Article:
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(We were wrapped up to protect ourselves from the strong, high-altitude sun which had burnt us the day before!)

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The walk was lovely apart from the locals who kept popping up to collect a 'tax' every so often. We got so annoyed with it in the end that we decided we'd give them the slip by climbing up and over a really steep hillside and down through crop fields until we reached the town on the other side. It was really hard work, took about 2 extra hours, and only saved us about 50p, but it was the principle of the matter!

To get to La Paz...

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....we had to cross the lake, so they put our rickety old bus onto what they called a ferry and thankfully put us on a separate boat...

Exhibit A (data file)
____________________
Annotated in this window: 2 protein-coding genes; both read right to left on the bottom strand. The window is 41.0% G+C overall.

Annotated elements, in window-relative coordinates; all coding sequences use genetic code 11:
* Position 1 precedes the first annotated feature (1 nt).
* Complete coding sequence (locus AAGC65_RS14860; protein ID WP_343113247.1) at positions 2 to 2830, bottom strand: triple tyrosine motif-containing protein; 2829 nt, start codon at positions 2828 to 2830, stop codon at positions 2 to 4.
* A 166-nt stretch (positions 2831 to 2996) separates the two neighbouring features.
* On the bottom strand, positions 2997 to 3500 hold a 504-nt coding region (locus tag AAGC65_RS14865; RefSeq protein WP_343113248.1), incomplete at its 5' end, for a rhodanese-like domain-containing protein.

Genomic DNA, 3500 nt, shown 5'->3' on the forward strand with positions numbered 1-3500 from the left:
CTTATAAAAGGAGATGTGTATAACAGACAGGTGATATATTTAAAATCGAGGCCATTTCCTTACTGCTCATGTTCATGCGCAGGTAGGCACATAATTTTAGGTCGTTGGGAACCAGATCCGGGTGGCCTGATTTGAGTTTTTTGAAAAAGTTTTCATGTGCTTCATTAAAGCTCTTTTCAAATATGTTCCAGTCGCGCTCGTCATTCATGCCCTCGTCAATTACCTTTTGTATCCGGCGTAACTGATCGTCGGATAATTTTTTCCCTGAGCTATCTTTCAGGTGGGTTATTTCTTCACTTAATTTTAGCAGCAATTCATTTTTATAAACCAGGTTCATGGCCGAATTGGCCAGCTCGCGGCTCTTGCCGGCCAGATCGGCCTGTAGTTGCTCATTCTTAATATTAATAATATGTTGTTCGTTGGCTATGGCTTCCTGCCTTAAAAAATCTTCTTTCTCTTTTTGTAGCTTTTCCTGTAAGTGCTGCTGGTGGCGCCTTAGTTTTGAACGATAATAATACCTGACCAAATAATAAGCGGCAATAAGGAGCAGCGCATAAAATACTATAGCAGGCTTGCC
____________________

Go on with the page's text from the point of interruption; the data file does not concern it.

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La Paz was absolutely manic. We stayed in the middle of the witches market (Mercado de las Brujas) which sold all sorts of weird and wonderful things, including dried llama foetuses - The Bolivians bury them under their houses to ward off evil spirits - I wanted to send some home but Steve wouldn’t let me…

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We weren’t that keen on La Paz, so we only stayed for a few days before moving onto Sucre (we had planned to go somewhere else but couldn’t because of a road block). It was the most comfy bus journey of our entire trip and it was almost a shame to get to our destination!